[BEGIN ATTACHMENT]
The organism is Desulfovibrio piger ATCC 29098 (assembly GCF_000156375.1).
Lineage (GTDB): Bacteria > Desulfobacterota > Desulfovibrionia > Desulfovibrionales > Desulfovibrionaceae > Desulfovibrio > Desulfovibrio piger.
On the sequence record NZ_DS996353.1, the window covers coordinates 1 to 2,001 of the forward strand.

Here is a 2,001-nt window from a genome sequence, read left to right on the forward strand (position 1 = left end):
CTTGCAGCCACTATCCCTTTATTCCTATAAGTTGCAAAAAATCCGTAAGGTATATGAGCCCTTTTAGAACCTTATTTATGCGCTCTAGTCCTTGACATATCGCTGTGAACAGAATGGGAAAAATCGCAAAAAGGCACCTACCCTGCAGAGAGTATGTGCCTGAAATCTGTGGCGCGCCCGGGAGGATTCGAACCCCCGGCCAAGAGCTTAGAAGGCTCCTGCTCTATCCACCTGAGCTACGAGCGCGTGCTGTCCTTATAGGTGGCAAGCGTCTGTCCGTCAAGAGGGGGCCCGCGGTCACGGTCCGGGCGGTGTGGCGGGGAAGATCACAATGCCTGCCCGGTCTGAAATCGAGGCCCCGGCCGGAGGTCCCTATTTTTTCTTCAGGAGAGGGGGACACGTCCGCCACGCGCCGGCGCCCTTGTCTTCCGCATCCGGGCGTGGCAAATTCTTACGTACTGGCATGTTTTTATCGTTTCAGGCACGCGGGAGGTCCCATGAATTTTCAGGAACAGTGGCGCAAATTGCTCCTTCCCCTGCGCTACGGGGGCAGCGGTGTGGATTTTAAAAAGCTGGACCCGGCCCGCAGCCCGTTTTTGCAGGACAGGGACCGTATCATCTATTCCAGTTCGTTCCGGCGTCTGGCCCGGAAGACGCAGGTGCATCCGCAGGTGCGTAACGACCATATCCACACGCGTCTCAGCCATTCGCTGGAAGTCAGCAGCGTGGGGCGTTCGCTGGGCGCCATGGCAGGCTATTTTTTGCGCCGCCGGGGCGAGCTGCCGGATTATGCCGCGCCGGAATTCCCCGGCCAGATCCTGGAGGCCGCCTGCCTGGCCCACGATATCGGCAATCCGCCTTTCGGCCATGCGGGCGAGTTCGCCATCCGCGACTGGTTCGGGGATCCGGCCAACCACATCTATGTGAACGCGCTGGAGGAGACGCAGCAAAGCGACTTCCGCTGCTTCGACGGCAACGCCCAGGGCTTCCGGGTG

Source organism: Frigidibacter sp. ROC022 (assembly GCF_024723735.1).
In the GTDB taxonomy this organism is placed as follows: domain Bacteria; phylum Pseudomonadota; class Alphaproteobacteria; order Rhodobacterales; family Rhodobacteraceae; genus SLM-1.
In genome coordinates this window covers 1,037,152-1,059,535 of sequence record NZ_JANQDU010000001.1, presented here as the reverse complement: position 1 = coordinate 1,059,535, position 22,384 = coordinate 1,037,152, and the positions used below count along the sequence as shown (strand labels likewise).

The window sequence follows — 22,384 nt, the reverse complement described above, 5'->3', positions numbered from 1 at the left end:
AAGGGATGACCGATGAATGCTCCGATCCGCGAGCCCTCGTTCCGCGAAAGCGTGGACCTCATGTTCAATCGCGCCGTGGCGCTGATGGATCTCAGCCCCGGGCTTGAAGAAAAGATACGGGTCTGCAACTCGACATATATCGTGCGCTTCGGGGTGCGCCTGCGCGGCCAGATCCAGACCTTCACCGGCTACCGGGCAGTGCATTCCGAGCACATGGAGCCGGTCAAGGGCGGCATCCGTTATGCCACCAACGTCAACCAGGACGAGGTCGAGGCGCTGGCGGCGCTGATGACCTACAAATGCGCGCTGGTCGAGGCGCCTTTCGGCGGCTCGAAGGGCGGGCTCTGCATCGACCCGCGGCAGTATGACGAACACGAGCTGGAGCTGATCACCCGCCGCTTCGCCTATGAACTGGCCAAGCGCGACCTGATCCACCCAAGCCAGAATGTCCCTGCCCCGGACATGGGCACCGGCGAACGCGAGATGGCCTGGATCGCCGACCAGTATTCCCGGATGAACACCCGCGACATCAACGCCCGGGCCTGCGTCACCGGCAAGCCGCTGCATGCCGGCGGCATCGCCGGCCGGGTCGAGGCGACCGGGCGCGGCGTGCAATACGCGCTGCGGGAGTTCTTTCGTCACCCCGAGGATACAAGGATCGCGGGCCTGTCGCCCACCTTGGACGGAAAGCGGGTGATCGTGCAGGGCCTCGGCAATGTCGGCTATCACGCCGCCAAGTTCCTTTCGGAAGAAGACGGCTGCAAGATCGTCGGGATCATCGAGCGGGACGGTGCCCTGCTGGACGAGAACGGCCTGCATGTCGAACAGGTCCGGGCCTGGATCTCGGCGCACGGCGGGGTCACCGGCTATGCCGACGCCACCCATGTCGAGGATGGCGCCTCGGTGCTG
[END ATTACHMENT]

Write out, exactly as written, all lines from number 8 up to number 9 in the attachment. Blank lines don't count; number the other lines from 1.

In genome coordinates this window covers 1,037,152-1,059,535 of sequence record NZ_JANQDU010000001.1, presented here as the reverse complement: position 1 = coordinate 1,059,535, position 22,384 = coordinate 1,037,152, and the positions used below count along the sequence as shown (strand labels likewise).

The window sequence follows — 22,384 nt, the reverse complement described above, 5'->3', positions numbered from 1 at the left end: